An ode to junk

It is an unfortunate circumstance that ENCODE publicity decided to declare “junk DNA” dead, again. It’s not a totally unique position. Creationists and John Mattick have argued that there is no useless DNA for ages.

The demise of “junk DNA” is a fait accompli of the way “functional” is defined. It is not a definition of “functional” most of us would recognize. Ewan Birney, who should know, explains that when ENCODE says “functional” they mean “not biochemically inert in at least one of our many assays*”. As Mike has noted from his own research experience, many totally random DNA sequences synthesized in a tube are “not biochemically inert” nor are they biologically “functional”.

The fact is, if you only think of “junk DNA” as a problem, you aren’t seeing the forest for the trees – and you certainly are lacking a touch of poetry in your bleak soul. Continue reading “An ode to junk”

Sometimes you wanna go…

…where everybody knows their genomics. Bum bum bum.

Which is as far as I’m taking that, because I have the bad feeling that y’all would suggest that I’m the Cliff Clavin around here (I’m so the Carla).

Technology willing (let’s all take a long, suggestive look at Mike for a moment), we will be doing a live Google Hangout to talk about the ENCODE project tonight (Tuesday, 11 September) at 9PM Eastern. We’ll chat about what it means for science, “junk DNA”, and who (if anyone) actually knows what they are talking about.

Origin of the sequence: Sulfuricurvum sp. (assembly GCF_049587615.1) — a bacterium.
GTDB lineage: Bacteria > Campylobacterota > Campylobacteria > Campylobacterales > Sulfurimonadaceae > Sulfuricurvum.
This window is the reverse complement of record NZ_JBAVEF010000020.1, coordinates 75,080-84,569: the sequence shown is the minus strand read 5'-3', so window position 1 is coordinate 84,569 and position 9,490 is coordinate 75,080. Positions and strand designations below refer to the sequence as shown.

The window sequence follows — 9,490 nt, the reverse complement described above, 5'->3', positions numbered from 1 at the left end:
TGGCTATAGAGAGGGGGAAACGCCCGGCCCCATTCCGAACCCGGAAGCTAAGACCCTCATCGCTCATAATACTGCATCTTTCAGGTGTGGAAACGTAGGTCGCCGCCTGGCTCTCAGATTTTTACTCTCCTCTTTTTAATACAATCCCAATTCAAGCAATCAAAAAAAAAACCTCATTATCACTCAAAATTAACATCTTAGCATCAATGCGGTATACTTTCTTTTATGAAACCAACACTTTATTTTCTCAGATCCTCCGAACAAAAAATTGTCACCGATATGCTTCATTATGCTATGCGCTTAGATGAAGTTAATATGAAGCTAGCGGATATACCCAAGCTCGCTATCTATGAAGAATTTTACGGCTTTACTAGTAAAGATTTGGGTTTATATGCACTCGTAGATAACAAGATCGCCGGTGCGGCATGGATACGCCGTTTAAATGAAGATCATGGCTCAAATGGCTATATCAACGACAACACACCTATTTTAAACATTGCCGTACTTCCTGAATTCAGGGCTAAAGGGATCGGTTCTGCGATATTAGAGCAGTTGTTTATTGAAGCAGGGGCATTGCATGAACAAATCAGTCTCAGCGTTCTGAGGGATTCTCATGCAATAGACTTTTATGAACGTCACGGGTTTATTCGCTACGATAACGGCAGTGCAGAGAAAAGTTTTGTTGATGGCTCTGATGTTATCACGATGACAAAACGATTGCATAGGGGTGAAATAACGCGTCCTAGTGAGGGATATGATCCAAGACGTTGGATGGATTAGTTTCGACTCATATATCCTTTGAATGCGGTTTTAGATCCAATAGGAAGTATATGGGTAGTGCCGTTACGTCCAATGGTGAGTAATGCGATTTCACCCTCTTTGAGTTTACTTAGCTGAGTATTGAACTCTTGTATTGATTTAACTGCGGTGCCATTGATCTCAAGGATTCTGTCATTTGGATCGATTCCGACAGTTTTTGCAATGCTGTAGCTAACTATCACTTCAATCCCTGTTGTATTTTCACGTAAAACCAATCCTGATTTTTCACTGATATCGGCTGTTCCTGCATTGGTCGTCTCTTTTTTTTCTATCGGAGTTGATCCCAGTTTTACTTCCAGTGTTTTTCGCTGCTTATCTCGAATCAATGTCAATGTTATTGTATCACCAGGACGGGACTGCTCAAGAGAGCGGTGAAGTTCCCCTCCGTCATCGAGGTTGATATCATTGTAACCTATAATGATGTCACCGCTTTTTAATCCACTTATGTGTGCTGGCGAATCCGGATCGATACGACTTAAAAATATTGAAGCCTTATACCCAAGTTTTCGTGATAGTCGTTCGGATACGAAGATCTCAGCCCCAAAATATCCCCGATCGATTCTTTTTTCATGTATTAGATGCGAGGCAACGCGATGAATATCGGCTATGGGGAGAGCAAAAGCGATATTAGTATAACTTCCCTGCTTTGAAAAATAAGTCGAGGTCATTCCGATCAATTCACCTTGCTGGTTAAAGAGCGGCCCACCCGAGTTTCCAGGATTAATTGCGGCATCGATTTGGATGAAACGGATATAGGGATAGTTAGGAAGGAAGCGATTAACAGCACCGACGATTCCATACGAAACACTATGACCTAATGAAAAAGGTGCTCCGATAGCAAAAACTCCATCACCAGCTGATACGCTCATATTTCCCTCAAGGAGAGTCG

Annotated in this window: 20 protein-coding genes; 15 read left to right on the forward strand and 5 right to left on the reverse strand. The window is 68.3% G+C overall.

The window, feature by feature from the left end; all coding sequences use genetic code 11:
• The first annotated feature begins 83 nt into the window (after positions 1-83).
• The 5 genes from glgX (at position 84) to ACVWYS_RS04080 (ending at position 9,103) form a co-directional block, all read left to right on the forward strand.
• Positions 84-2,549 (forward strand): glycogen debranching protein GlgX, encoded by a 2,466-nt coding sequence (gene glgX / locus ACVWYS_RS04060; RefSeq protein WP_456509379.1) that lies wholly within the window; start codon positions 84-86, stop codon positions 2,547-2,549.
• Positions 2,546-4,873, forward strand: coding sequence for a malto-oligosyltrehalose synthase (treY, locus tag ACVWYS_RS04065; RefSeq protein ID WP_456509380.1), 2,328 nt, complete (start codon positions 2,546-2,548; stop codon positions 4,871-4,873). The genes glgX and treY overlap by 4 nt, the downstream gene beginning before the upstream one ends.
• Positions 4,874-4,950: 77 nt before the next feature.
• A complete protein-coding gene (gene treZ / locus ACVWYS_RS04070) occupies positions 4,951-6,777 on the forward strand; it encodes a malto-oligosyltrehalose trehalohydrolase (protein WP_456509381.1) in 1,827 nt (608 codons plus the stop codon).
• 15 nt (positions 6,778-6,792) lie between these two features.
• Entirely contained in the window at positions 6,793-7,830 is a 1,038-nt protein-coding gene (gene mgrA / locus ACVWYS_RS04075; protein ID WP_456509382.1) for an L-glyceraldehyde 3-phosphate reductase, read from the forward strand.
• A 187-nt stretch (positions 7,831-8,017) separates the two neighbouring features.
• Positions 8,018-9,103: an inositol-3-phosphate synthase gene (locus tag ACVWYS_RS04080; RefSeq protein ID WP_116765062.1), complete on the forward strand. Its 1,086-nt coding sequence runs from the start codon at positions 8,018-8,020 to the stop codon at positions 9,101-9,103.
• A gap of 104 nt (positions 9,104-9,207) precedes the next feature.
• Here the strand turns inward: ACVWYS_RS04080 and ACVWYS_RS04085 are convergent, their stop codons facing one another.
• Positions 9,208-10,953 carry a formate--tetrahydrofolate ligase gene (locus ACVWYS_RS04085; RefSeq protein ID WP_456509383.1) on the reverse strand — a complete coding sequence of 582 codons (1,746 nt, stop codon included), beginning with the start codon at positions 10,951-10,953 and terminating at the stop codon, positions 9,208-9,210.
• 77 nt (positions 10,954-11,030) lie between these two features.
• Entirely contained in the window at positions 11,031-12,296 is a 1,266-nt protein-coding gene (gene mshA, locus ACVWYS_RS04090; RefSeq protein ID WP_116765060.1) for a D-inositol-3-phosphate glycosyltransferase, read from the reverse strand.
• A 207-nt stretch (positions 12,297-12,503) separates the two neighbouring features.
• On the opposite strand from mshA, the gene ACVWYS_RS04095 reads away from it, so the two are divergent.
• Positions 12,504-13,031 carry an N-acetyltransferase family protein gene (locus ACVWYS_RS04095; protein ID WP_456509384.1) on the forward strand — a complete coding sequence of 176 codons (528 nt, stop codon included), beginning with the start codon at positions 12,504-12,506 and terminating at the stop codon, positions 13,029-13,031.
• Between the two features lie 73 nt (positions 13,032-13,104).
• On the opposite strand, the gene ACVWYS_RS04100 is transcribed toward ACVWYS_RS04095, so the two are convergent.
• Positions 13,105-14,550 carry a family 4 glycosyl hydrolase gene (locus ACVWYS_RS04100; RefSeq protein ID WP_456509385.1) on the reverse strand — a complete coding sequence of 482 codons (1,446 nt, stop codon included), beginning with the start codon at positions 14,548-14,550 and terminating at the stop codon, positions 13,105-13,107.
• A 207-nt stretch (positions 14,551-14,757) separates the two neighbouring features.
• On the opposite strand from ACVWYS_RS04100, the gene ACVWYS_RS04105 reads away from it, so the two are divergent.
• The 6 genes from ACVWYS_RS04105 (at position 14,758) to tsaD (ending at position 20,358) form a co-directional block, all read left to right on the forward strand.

Oh yeah, it is BYOB until we get that whole virtual liquor license thing sorted out.

*Leave a comment here or tweet @joshwitten or @finchandpea if you are interested and need a hangout invite.

The genome is a huge haystack. How do you find the needle?

The complexity of the machinery by which our cells run is so extreme that one of the key questions in biological research is, why doesn’t the whole thing just collapse like a house of cards in a tornado? Another way of phrasing this question is to ask, where does the information come from to keep everything running smoothly?

Consider this: the crucial task of gene regulation is carried out in large part by transcription factors, regulatory proteins that recognize and bind to very short, degenerate DNA sequences located somewhere in the rough (sometimes very rough) vicinity of genes. Once they bind, transcription factors recruit the machinery that activates their target genes. (You can also have transcription factors that repress target genes.) This is all good, until you consider the fact that a human transcription factor has to find its target sequences from among the 3 billion base pairs in the human genome. Some plant and fish transcription factors have to search through genomes with more than 100 billions base pairs. So the question is, why don’t transcription factors get lost? Where are they asking for directions?

On finding needles in the genomic haystack Continue reading “The genome is a huge haystack. How do you find the needle?”

Genomycism: “Deflating the Genomic Bubble”

Genomycism – the unsubstantiated belief that the cataloging of the genomic sequence of an individual conveys useful understanding about their ancestry, current characteristics, and disease risk with high degrees of accuracy and predictive power.

An important policy forum article has appeared in the most recent issue of Science discussing the expectations for the benefits of genomics, the issues created when those expectations are unrealistic, overinflated, and over-hyped[1]. Continue reading “Genomycism: “Deflating the Genomic Bubble””

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